How Do I Make an Adjustment of Width of a Forklift Fork?
Industrial powered lift trucks, aka forklifts, are used in a variety of areas to move products safely and efficiently. These machines play an intricate part in the logistics chain from manufacturing to shipping to the fulfillment portion of the chain.
Forklifts can handle weights of several thousand pounds, and of all sizes and types. While they can accommodate any number of lifting attachments, their primary tools are the forks; these heavy metal forks can hold an enormous amount of weight and are fully adjustable to accommodate many different loads.
Determine the best setting for the forks on your forklift. If possible, it is always best to set the forks an equal distance from the center of the forklift--this will help you to maintain a proper center of gravity. With each adjustment off center, the center of gravity shifts. Combined with a heavy or high load, this can result in a dangerous situation, especially on corners.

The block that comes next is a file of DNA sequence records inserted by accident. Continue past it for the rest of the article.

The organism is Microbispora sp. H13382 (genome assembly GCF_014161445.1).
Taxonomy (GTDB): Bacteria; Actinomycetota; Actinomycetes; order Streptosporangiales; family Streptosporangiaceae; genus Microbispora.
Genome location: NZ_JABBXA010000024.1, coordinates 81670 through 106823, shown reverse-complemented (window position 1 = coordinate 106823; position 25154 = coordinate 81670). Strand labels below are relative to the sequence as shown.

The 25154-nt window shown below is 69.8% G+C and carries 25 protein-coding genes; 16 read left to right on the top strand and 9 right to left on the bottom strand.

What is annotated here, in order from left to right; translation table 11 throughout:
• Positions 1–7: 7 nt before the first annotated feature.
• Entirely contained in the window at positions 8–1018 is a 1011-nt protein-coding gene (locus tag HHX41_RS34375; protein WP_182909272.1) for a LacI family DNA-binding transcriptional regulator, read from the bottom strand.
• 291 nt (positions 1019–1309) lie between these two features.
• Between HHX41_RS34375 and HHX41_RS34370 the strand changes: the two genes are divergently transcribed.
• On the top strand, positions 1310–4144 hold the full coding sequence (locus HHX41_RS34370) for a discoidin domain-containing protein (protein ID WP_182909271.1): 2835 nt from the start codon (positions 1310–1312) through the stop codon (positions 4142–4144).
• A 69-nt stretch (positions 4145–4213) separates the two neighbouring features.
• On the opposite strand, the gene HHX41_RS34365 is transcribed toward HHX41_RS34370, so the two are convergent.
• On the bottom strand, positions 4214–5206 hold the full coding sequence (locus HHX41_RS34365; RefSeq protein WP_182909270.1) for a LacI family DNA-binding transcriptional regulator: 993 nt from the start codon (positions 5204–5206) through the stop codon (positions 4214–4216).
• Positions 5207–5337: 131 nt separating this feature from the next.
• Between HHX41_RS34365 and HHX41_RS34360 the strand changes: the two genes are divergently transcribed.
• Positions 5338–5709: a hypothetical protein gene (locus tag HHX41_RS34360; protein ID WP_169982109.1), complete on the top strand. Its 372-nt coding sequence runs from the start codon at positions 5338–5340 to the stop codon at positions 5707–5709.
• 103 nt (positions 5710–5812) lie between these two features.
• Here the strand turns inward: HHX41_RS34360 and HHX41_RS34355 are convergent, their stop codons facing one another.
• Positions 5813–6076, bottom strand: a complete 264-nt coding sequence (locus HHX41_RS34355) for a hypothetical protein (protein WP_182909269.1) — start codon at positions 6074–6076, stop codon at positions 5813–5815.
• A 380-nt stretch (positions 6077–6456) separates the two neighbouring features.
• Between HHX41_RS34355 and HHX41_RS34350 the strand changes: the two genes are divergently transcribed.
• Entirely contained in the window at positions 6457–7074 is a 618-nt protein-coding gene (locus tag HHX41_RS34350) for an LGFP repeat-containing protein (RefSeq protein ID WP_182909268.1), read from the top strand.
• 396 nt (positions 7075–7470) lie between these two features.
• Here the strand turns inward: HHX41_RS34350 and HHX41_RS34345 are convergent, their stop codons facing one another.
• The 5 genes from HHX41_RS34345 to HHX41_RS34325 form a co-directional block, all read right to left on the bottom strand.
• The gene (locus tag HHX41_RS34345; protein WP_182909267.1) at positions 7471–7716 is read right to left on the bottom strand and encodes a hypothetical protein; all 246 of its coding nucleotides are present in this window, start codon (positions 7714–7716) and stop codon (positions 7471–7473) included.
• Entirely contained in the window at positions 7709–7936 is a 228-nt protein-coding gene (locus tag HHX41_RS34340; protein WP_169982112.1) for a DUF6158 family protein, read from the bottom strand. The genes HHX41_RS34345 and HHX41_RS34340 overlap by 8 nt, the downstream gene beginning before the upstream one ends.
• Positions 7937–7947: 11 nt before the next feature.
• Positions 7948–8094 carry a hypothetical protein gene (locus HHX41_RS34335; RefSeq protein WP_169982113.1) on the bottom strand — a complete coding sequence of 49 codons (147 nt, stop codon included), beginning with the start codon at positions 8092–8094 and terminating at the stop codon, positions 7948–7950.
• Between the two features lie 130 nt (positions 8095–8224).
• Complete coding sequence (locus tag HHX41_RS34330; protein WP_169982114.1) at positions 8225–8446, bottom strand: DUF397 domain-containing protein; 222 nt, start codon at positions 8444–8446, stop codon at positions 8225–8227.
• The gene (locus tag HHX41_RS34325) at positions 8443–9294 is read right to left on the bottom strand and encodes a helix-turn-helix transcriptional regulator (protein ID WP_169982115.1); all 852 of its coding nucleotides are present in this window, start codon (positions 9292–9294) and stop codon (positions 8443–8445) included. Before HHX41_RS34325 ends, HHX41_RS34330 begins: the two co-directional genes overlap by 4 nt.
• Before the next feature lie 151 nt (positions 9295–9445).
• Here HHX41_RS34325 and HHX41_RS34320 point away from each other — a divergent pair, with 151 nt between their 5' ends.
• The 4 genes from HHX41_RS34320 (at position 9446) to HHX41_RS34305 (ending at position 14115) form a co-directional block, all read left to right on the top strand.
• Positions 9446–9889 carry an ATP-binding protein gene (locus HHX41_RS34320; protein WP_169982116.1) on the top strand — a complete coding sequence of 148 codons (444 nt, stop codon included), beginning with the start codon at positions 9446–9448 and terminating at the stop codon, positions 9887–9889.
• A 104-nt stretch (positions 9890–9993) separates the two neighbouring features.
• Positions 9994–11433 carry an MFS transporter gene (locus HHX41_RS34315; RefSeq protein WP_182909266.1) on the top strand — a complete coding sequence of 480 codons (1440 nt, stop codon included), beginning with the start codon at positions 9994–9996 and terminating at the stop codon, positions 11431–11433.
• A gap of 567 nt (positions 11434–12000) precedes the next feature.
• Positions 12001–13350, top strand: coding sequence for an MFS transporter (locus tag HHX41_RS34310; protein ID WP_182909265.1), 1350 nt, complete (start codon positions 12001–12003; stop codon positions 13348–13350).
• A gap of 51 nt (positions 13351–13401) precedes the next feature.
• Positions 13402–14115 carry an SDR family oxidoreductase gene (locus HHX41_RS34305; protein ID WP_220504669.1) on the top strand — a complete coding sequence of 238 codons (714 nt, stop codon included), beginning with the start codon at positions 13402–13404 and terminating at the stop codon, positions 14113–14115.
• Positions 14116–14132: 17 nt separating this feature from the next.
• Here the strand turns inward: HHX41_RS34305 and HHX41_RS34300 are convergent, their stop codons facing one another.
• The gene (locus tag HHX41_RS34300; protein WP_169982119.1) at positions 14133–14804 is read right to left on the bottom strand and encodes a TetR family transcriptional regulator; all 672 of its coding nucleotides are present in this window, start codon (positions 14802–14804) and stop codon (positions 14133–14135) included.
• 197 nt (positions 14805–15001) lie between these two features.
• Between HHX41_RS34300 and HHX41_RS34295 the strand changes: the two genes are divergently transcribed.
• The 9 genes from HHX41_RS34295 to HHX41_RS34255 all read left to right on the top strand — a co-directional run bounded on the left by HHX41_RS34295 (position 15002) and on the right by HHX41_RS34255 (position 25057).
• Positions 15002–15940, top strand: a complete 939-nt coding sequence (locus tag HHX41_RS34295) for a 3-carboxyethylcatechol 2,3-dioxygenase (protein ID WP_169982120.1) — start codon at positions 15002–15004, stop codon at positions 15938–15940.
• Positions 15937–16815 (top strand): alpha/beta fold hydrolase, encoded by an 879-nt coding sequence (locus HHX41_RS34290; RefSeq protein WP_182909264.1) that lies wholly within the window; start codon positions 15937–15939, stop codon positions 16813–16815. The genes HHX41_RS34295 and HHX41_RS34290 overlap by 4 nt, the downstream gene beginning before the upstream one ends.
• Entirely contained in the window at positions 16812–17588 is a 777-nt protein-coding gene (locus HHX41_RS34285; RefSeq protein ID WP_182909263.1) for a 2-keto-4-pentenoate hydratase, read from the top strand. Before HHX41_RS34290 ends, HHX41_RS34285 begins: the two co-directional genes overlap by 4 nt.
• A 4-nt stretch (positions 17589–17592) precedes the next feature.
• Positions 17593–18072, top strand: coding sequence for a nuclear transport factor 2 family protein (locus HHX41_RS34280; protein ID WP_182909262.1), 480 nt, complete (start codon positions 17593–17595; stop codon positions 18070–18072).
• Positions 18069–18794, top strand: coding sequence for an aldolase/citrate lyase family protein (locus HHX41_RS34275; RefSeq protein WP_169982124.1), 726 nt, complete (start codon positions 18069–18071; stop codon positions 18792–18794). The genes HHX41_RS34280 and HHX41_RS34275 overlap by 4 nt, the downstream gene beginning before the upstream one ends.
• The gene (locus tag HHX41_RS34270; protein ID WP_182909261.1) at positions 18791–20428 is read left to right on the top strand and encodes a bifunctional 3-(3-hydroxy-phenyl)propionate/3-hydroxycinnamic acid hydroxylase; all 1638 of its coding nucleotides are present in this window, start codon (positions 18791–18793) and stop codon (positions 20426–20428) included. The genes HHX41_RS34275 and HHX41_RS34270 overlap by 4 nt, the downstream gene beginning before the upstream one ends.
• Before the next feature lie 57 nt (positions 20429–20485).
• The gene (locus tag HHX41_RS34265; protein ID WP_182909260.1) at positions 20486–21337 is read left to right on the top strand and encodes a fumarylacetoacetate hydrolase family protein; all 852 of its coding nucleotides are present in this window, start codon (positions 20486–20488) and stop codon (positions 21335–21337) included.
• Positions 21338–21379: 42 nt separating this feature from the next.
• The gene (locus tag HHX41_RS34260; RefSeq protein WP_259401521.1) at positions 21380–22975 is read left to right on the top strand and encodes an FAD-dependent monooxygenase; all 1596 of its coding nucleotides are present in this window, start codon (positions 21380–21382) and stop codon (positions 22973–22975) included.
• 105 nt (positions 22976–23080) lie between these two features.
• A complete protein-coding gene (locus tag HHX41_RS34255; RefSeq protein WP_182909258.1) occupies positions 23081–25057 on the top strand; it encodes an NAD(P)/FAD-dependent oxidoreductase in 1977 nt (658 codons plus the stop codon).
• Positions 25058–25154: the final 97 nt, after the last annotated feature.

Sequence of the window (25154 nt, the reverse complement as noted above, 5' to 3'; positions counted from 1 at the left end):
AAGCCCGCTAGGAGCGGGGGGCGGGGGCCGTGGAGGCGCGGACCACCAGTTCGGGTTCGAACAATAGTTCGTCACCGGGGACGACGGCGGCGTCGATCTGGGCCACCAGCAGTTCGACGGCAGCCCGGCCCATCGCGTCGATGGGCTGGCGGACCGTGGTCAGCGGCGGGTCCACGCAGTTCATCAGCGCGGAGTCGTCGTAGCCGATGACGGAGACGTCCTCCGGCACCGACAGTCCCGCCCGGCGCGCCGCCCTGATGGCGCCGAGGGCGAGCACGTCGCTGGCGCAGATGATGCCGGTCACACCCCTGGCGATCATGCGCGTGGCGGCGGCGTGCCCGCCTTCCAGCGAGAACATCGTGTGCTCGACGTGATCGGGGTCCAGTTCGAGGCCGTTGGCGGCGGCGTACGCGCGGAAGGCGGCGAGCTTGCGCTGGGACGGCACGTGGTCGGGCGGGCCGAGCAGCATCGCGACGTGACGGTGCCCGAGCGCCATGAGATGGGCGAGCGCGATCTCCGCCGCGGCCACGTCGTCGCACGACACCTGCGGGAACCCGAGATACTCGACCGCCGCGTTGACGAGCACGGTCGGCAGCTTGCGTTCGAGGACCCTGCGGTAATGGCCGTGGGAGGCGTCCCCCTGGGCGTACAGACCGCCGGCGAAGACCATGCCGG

Raise the forks to a height of approximately 30 inches. Set the brake on the machine and stand beside or between the forks. Behind the top lip of each fork is a clip. Raise the clip to a vertical position. It should lock in that position, but this area is often covered with grease and dirt, which may prevent it from locking. If so, hold the clip in an upright position. Wear gloves while working in this area to protect your hands from the grease and several pinch points; heavy leather gloves are preferable.
Raise the fork slightly. The fork will be resting in a small groove in the crossbar; nudge the fork out of the notch so that it will slide along the top of the crossbar. If the forks are rarely adjusted they may be very hard to move. If so, move to the end of the fork and move it from side to side to break it free. Slide the fork to the desired location on the crossbar.
Shift the fork slightly until it drops into the notch nearest the desired distance. Do not operate the machine while the forks are not secured in a notched position. Once the forks are properly positioned, return the clip to the locked setting. Attempt to move the fork. If if moves, it is not properly set in the notch; make further adjustments as necessary. Repeat the process for the second fork.
Tom Raley is a freelance writer living in central Arkansas. He has been writing for more than 20 years and his short stories and articles have appeared in more than 25 different publications including P.I. Magazine, Pulsar and Writer's Digest.